One of the world’s first empires, the Assyrian Empire (circa 2500 BC – 609 BC) spanned the periods of the Early to Middle Bronze Age through to the late Iron Age. Their empire covered vast territory including areas of modern Turkey, Iran, Iraq, and Syria. In addition to being a great military power, the Assyrians were talented artists (particularly sculpture and jewelry making), astronomers, and were believed to use technology like telescopes and magnifying glasses. They were also great lovers of wine.
During their heyday, records from their time show the expansive planting of vines, especially around Nineveh in Turkey’s southeast. They [Assyrians] were renowned for their vines and wines and extended plantings wherever they conquered. Origin myths about vineyards and wine cited in sacred books are supported with archaeological data in the geographical region. Archaeological and genetic evidence places one of the many wild vine varieties – perhaps vitis vinifera – in the fertile crescent (Zagros, the name of the crescent-shaped geography of the Taurus, Amanos and Lebanon mountains). The Turabdın region of northern Mesopotamia indicates that some of the oldest cultured/domesticated grape seedlings identified as vitis vinifera were recovered there.
Assyrians of old were a polytheistic people and used wine in worship of many of their gods including their national god Ashur; Nanna, god of the moon; Ishtar, goddess of fertility; Ninurta, god of agriculture; and many more. Its importance went beyond use for religious rites, ceremonies, and feasts. In addition to being produced for regular consumption, wine was a major part of the Assyrian economy. It was so valued that vineyard land cost more than forty times that of any other agricultural land during this period. Moreover, legal penalties could be levied against people for “human stupidity” crimes, such as trampling vines.
The Assyrian population in Turkey has dwindled to only roughly 15,000. And while they may have lost the empire, they have not lost their traditions.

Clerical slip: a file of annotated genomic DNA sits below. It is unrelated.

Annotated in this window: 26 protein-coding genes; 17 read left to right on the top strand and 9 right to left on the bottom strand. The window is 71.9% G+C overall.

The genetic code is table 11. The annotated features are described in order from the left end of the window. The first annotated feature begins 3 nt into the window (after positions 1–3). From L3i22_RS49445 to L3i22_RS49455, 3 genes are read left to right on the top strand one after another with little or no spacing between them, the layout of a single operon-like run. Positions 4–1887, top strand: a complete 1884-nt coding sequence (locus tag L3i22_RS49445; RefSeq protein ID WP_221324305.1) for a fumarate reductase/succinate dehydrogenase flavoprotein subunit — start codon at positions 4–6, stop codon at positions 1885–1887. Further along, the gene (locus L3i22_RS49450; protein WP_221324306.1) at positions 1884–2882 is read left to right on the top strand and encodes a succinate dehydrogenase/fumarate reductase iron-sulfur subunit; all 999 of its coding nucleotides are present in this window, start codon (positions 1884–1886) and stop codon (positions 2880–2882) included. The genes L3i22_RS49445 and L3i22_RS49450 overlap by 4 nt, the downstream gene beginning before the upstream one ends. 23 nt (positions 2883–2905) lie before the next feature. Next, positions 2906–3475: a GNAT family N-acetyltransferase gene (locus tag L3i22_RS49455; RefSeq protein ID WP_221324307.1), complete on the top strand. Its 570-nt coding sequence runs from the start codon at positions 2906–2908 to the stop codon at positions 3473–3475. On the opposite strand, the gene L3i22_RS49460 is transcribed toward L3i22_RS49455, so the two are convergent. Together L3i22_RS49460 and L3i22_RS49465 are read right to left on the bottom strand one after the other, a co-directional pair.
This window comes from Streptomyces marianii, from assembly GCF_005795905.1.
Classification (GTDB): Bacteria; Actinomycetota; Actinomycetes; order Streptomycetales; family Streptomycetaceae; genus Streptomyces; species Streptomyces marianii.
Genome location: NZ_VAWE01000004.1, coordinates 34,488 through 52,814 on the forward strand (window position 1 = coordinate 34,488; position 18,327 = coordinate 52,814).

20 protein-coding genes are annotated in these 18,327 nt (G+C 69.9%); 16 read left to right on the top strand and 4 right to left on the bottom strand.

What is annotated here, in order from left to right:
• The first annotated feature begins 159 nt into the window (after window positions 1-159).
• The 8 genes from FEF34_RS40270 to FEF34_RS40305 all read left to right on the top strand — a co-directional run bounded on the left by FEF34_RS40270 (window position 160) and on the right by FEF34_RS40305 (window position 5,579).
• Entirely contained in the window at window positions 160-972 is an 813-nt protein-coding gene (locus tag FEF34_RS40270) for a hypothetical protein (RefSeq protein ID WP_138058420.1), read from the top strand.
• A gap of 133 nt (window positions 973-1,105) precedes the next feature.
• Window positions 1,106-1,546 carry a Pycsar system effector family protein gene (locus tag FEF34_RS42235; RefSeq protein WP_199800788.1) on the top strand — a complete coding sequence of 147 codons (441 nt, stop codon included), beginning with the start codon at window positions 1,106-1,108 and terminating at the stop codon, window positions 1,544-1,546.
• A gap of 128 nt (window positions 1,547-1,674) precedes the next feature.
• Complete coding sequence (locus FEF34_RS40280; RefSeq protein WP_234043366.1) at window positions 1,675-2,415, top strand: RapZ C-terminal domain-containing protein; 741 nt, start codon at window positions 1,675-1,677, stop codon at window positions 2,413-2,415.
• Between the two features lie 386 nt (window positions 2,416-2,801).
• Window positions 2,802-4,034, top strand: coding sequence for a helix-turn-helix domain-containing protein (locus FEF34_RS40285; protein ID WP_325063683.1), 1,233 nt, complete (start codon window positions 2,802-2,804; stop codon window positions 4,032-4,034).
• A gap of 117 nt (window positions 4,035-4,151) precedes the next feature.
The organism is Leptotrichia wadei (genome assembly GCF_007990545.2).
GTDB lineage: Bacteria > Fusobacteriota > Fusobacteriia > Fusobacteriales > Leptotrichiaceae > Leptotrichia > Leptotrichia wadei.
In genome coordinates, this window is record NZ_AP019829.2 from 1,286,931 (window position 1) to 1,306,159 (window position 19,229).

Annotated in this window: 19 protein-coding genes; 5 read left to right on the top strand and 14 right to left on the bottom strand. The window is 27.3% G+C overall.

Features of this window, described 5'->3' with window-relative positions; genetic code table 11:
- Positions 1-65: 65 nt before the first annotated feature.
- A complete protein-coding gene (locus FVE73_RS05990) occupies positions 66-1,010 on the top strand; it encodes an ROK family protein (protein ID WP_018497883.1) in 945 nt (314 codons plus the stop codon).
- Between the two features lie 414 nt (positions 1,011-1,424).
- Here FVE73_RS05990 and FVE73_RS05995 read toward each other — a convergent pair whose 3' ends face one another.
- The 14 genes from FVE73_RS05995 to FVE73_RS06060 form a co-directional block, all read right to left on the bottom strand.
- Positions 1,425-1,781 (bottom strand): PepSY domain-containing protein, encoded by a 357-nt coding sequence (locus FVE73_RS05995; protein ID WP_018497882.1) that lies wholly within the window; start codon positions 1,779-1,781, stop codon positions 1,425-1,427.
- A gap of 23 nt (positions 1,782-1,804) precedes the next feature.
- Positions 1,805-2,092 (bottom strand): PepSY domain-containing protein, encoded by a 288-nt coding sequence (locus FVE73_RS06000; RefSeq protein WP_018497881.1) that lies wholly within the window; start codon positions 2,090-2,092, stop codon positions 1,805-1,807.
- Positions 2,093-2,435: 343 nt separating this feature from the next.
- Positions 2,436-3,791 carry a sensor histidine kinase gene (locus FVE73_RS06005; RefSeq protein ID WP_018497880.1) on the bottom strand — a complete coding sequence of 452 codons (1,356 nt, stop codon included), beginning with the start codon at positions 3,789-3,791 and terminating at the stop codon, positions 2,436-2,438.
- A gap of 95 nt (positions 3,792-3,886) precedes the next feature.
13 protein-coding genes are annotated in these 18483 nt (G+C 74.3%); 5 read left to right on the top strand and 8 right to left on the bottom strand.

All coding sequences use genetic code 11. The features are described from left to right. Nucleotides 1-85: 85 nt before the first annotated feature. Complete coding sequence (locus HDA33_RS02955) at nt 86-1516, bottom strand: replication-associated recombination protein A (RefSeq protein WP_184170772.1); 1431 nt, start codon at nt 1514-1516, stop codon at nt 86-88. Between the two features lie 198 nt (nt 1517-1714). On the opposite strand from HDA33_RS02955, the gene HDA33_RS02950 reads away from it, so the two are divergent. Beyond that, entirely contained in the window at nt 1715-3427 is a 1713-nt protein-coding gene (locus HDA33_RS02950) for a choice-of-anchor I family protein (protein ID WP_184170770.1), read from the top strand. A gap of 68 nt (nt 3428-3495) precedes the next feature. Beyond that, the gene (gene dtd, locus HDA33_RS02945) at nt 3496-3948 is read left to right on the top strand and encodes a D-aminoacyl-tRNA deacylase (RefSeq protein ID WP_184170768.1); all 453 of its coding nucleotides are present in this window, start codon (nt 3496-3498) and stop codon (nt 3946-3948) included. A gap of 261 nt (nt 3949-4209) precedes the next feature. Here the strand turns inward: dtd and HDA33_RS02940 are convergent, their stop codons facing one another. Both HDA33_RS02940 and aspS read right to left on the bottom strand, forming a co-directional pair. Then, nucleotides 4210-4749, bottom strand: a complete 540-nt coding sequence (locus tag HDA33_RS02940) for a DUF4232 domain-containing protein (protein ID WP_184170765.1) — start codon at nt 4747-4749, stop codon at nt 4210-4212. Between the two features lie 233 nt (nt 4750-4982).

In the extreme southeast of Turkey, at the conjunction of Turkey, Syria, and Iraq, pockets of Assyrian communities continue to make wine at home. They gather grapes from gardens in homes and monasteries to produce simple field blends. Some even continue the old methods of semi drying grapes under the sun before gathering the grapes into burlap sacks to be manually stomped. Pressure from neighboring conservative Muslim communities has long kept the Assyrian’s winemaking a furtive secret. However, two commercial wineries in southeast Anatolia are working to change that.
In 2008, wishing to share this part of their culture outside the community, members of three Assyrian families: Gabriel, Aktaş, and Aslan, created the first commercial winery to produce Assyrian wine, Shulih. Taking its name from the Syriac word for “peace,” Shiluh continues the tradition of its Mesopotamian antecedents.”We are wine and history,” they say.
Located in the Mardin Province, Midyat sits at about 953 meters (3,127 ft) above sea level. Here in the semi-arid climate with very hot and dry summers and cold, wet winters, the winery grows Boğazkere (which they also source from vineyards in the not-so-distant Diyarbakır) and Öküzgözü. Shiluh also works with two rare, white, local grapes – Kerküş and Mazrona. They obtain these grapes, many of which grow on vines 50 or more years old, from private vineyards and gardens around Midyat.